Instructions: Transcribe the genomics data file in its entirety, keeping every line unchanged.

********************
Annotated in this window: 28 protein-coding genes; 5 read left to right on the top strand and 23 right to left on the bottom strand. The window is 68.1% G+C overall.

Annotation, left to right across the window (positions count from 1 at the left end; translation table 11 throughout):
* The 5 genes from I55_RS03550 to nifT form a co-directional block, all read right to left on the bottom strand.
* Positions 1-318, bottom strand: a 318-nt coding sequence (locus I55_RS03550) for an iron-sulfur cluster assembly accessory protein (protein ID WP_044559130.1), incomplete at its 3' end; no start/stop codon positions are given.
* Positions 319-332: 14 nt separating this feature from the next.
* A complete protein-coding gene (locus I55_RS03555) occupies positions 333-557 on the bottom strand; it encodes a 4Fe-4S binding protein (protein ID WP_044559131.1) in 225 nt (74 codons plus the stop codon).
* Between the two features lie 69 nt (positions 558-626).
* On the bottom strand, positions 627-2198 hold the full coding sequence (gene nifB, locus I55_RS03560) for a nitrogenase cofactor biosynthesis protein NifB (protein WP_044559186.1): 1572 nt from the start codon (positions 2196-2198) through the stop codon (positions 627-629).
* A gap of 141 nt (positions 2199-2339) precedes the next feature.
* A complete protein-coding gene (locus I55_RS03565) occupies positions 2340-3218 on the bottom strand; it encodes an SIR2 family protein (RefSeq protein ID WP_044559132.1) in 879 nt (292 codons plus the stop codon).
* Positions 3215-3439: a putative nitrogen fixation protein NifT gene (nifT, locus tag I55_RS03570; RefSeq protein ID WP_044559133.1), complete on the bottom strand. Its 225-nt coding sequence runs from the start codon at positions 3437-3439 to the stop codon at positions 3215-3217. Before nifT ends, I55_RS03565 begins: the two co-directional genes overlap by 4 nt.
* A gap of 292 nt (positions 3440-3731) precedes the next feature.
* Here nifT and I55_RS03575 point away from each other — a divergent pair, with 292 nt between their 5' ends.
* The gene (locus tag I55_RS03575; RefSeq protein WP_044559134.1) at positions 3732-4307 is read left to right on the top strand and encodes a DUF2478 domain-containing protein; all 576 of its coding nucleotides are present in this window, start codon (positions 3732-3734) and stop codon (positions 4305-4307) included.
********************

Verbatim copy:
Annotated in this window: 28 protein-coding genes; 5 read left to right on the top strand and 23 right to left on the bottom strand. The window is 68.1% G+C overall.

Annotation, left to right across the window (positions count from 1 at the left end; translation table 11 throughout):
* The 5 genes from I55_RS03550 to nifT form a co-directional block, all read right to left on the bottom strand.
* Positions 1-318, bottom strand: a 318-nt coding sequence (locus I55_RS03550) for an iron-sulfur cluster assembly accessory protein (protein ID WP_044559130.1), incomplete at its 3' end; no start/stop codon positions are given.
* Positions 319-332: 14 nt separating this feature from the next.
* A complete protein-coding gene (locus I55_RS03555) occupies positions 333-557 on the bottom strand; it encodes a 4Fe-4S binding protein (protein ID WP_044559131.1) in 225 nt (74 codons plus the stop codon).
* Between the two features lie 69 nt (positions 558-626).
* On the bottom strand, positions 627-2198 hold the full coding sequence (gene nifB, locus I55_RS03560) for a nitrogenase cofactor biosynthesis protein NifB (protein WP_044559186.1): 1572 nt from the start codon (positions 2196-2198) through the stop codon (positions 627-629).
* A gap of 141 nt (positions 2199-2339) precedes the next feature.
* A complete protein-coding gene (locus I55_RS03565) occupies positions 2340-3218 on the bottom strand; it encodes an SIR2 family protein (RefSeq protein ID WP_044559132.1) in 879 nt (292 codons plus the stop codon).
* Positions 3215-3439: a putative nitrogen fixation protein NifT gene (nifT, locus tag I55_RS03570; RefSeq protein ID WP_044559133.1), complete on the bottom strand. Its 225-nt coding sequence runs from the start codon at positions 3437-3439 to the stop codon at positions 3215-3217. Before nifT ends, I55_RS03565 begins: the two co-directional genes overlap by 4 nt.
* A gap of 292 nt (positions 3440-3731) precedes the next feature.
* Here nifT and I55_RS03575 point away from each other — a divergent pair, with 292 nt between their 5' ends.
* The gene (locus tag I55_RS03575; RefSeq protein WP_044559134.1) at positions 3732-4307 is read left to right on the top strand and encodes a DUF2478 domain-containing protein; all 576 of its coding nucleotides are present in this window, start codon (positions 3732-3734) and stop codon (positions 4305-4307) included.